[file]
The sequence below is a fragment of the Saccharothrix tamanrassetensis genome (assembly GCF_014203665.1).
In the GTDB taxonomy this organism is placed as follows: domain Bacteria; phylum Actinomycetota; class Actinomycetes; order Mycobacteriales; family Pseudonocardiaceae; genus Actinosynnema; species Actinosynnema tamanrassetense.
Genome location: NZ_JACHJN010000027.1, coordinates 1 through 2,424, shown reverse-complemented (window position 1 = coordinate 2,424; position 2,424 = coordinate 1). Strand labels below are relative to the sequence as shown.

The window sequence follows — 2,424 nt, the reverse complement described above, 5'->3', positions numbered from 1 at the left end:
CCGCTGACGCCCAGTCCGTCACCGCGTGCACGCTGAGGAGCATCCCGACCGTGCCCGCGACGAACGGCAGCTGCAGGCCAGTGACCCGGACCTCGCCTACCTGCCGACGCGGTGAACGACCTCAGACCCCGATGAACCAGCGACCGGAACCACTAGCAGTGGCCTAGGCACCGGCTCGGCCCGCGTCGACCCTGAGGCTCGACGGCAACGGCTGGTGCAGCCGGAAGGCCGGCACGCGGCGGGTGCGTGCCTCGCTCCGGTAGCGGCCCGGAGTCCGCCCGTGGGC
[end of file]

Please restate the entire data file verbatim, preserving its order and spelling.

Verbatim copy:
The sequence below is a fragment of the Saccharothrix tamanrassetensis genome (assembly GCF_014203665.1).
In the GTDB taxonomy this organism is placed as follows: domain Bacteria; phylum Actinomycetota; class Actinomycetes; order Mycobacteriales; family Pseudonocardiaceae; genus Actinosynnema; species Actinosynnema tamanrassetense.
Genome location: NZ_JACHJN010000027.1, coordinates 1 through 2,424, shown reverse-complemented (window position 1 = coordinate 2,424; position 2,424 = coordinate 1). Strand labels below are relative to the sequence as shown.

The window sequence follows — 2,424 nt, the reverse complement described above, 5'->3', positions numbered from 1 at the left end:
CCGCTGACGCCCAGTCCGTCACCGCGTGCACGCTGAGGAGCATCCCGACCGTGCCCGCGACGAACGGCAGCTGCAGGCCAGTGACCCGGACCTCGCCTACCTGCCGACGCGGTGAACGACCTCAGACCCCGATGAACCAGCGACCGGAACCACTAGCAGTGGCCTAGGCACCGGCTCGGCCCGCGTCGACCCTGAGGCTCGACGGCAACGGCTGGTGCAGCCGGAAGGCCGGCACGCGGCGGGTGCGTGCCTCGCTCCGGTAGCGGCCCGGAGTCCGCCCGTGGGC